Bee colony in Berlin
Bees are the key to human survival. (profine’s ‘Beekeeper Team’)
The profine Group’s Logistics Service Centre in Berlin isn’t just a hive of activity, it really does buzz. In addition to the a swarm of trucks arriving here every day to unload KBE, Kömmerling and TROCAL window profiles there are around 70,000 bees flying in and out of the site. That’s because a team of employees have set up two hives at the Logistics Service Centre on an approx. 20 square meters wild flower meadow that they created especially for this project.
Owner and CEO Dr Peter Mrosik is a big fan of the project: “I think it’s a fantastic idea. It’s very important for our ecosystem and it also showcases the very diverse range of projects we are involved in.”
The team, whose members are Alexandra Liehr, Michael Lieschke, Bernd Affeld, Sven Rüdiger, Uwe Schmidt and René Schindler, came up with the idea to improve the biodiversity of the profine site. “We chose the bees because they are so important for our natural ecosystem,” said Alexandra Liehr. Over 70 varieties of plants, many of which are part of the human food chain, are pollinated by bees. Another interesting fact that not many people are aware of is that honey bees are the third most important working animal, after pigs and cows. They are also an endangered species. We want to help ensure that the honey bees survive and we hope that many other people will be inspired by our project.”
profine employees have set up two bee hives at the logistics centre. They took a course in beekeeping and have joined a beekeeper association.
Beekeeping at the company site – is it possible and how does it work?
There is a beekeeper in the trade association at the industrial park where profine is located. He was delighted about the project and happy to advise the team on the best way to approach it. The most important thing was for at least one team member to join the beekeepers association, which wasn’t a problem. At the same time all team members attended a theoretical course and a practical workshop at the teaching beehive in Marienfelde. “We learned a lot of interesting things about bees. For example, they always try to regulate the temperature in the hive. They stay warm by ‘snuggling up’ and they generate heat by contracting and retracting their flight muscles (vibrating). In summer they fan the hot air out of the hive. We’ve also put a water pool right next to the hive for the bees to use,” said the proud beekeeper.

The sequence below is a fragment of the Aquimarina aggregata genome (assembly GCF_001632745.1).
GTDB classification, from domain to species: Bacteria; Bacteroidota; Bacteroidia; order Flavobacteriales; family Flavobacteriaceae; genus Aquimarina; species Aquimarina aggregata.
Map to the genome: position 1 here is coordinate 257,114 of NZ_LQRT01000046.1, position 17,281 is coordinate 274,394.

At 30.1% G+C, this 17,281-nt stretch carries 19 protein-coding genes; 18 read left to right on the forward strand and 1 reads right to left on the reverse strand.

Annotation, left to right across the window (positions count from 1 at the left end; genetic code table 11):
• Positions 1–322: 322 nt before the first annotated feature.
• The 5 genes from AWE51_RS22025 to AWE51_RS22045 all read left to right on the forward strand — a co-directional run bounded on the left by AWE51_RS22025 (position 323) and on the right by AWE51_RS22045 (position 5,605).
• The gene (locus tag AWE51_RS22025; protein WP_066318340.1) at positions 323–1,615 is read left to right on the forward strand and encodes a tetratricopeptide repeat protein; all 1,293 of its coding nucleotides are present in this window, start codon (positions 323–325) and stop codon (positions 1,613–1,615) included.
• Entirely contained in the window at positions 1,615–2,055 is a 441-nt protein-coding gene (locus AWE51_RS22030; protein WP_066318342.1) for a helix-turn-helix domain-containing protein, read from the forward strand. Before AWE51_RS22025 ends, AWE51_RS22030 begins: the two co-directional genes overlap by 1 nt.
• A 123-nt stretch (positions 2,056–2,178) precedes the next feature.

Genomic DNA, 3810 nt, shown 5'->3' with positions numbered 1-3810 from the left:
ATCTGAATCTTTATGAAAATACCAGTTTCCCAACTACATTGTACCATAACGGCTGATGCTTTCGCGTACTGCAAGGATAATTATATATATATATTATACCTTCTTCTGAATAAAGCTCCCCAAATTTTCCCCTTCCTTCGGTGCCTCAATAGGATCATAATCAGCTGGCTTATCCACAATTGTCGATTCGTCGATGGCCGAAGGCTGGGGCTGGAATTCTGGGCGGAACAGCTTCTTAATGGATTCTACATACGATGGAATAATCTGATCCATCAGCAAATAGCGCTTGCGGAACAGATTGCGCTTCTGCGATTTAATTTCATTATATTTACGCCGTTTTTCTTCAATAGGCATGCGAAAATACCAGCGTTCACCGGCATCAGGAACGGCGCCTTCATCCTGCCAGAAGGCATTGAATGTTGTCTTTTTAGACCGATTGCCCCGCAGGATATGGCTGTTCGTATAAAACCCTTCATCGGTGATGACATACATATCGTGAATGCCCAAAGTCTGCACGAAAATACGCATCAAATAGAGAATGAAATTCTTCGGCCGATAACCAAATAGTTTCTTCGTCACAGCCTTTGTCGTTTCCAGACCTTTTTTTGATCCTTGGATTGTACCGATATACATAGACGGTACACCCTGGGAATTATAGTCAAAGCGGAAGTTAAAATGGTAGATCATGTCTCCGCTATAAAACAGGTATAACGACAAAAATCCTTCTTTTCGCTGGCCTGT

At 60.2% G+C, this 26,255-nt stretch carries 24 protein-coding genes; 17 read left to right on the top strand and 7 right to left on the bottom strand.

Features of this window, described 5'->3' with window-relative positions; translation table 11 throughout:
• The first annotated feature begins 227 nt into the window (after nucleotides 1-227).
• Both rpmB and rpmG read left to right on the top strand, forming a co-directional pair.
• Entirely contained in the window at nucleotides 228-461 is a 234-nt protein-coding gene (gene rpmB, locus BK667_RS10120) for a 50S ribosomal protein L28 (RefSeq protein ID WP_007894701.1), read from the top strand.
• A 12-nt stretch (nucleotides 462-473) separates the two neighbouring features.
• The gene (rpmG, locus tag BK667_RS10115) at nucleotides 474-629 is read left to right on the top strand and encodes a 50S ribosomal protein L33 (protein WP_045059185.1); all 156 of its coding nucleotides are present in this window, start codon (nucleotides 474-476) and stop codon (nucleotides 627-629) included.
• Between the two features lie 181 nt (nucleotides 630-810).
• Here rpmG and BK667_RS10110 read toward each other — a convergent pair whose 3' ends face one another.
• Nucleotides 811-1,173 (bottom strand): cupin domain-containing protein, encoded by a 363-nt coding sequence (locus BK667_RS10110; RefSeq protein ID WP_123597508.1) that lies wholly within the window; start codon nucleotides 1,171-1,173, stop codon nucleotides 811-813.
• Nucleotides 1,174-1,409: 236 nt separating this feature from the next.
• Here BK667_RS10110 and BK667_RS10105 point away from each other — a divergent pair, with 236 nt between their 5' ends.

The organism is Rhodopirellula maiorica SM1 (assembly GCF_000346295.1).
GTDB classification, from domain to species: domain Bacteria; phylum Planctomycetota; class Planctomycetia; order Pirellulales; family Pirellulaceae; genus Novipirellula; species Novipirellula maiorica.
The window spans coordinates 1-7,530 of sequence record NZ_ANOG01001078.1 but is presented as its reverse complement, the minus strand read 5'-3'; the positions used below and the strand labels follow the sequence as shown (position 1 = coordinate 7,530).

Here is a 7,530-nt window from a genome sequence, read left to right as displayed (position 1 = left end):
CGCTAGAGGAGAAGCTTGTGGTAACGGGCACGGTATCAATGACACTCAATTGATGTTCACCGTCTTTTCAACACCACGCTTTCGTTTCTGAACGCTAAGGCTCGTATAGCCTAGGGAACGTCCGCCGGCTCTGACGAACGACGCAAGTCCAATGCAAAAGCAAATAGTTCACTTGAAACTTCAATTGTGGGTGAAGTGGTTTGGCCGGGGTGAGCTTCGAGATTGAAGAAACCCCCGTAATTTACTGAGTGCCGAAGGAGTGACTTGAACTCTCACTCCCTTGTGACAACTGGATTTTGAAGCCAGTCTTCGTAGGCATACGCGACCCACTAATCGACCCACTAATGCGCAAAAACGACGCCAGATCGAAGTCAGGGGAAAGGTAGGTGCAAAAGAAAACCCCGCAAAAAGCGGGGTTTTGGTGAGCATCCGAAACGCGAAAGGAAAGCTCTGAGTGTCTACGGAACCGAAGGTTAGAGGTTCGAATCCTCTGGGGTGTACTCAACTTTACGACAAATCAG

Bees don’t just make honey, they also play an important role as pollinators. We can’t afford to allow them to become extinct because these little ‘working animals’ are essential to much of the human food chain.
The two beehives, each with a colony of bees, are located on the meadow next to the Logistics Service Centre’s main entrance. There are also two insect hotels behind the building. “The best thing about this project is that the whole workforce is involved,” said the team. They bring plants to put in the biotope for the bees and take on beekeeping tasks during their breaks or after work. The truck drivers, who arrive from many different countries, all enjoy seeing this green living space.
The beekeeping team: Bernd Affeld, Alexandra Liehr, Uwe Schmidt, René Schindler, Michael Lieschke, Sven Rüdiger (l-r)
And the bees? They’re very happy. According to the team they’re easy to look after. The hives are checked just once a week, and the only other tasks are preparations for spring and winter. Summarising, the team said, “We can all do something to promote biodiversity and protect the environment. And you have more options available to you if you work in a team. We’re glad that the management has given us this opportunity to initiate a hands-on environmental project like this that delivers genuine benefits.